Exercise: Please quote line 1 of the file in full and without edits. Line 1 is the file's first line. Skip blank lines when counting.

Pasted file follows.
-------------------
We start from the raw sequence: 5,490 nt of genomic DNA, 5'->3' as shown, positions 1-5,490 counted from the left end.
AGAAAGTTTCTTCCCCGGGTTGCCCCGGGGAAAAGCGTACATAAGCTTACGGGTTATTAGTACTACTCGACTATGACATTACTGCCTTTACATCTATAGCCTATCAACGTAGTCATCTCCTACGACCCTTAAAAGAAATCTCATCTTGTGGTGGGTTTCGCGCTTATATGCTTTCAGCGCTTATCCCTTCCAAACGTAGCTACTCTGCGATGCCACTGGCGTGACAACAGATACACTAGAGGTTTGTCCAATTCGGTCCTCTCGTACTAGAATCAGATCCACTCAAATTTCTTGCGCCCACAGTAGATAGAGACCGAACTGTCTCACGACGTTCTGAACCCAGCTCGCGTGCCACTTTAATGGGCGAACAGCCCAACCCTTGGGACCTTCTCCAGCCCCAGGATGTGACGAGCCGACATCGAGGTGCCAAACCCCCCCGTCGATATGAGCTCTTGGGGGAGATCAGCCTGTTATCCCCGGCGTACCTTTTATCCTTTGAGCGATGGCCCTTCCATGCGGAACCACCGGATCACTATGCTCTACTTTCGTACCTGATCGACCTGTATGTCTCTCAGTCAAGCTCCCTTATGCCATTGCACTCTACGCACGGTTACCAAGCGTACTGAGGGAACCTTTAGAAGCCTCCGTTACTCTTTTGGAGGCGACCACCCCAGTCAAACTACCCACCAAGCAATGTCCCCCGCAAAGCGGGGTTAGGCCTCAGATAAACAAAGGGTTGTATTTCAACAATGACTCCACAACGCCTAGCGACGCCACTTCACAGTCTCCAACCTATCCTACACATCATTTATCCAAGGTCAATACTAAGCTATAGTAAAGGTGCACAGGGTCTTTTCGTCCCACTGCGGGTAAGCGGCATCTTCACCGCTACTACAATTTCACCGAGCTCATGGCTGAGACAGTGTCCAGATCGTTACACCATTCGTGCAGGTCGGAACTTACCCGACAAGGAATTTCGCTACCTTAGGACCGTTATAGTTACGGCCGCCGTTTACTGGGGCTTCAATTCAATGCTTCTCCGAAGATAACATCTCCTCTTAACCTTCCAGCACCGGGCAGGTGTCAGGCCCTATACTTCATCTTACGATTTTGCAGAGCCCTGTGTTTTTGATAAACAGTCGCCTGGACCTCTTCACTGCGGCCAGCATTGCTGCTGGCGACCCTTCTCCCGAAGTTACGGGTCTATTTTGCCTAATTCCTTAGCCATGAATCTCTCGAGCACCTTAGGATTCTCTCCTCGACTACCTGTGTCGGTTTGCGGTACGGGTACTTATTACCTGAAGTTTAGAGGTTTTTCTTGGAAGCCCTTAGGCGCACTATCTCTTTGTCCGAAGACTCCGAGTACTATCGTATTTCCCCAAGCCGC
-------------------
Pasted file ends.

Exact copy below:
We start from the raw sequence: 5,490 nt of genomic DNA, 5'->3' as shown, positions 1-5,490 counted from the left end.